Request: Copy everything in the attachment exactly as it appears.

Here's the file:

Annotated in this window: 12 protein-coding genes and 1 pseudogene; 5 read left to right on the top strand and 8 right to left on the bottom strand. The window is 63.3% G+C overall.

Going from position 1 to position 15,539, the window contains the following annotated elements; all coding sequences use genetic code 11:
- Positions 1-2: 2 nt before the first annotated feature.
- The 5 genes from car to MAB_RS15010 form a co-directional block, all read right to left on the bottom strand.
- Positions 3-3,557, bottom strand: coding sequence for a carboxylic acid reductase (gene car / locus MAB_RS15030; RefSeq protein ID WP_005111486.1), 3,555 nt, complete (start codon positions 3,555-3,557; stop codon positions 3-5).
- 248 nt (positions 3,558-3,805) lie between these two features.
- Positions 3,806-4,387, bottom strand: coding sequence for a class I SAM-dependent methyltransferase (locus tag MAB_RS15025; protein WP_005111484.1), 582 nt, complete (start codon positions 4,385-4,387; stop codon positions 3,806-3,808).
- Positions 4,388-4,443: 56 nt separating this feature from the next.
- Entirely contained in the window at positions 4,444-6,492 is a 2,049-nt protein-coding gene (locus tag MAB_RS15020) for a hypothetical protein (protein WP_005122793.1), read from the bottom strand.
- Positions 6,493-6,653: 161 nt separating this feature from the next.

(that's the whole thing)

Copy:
Annotated in this window: 12 protein-coding genes and 1 pseudogene; 5 read left to right on the top strand and 8 right to left on the bottom strand. The window is 63.3% G+C overall.

Going from position 1 to position 15,539, the window contains the following annotated elements; all coding sequences use genetic code 11:
- Positions 1-2: 2 nt before the first annotated feature.
- The 5 genes from car to MAB_RS15010 form a co-directional block, all read right to left on the bottom strand.
- Positions 3-3,557, bottom strand: coding sequence for a carboxylic acid reductase (gene car / locus MAB_RS15030; RefSeq protein ID WP_005111486.1), 3,555 nt, complete (start codon positions 3,555-3,557; stop codon positions 3-5).
- 248 nt (positions 3,558-3,805) lie between these two features.
- Positions 3,806-4,387, bottom strand: coding sequence for a class I SAM-dependent methyltransferase (locus tag MAB_RS15025; protein WP_005111484.1), 582 nt, complete (start codon positions 4,385-4,387; stop codon positions 3,806-3,808).
- Positions 4,388-4,443: 56 nt separating this feature from the next.
- Entirely contained in the window at positions 4,444-6,492 is a 2,049-nt protein-coding gene (locus tag MAB_RS15020) for a hypothetical protein (protein WP_005122793.1), read from the bottom strand.
- Positions 6,493-6,653: 161 nt separating this feature from the next.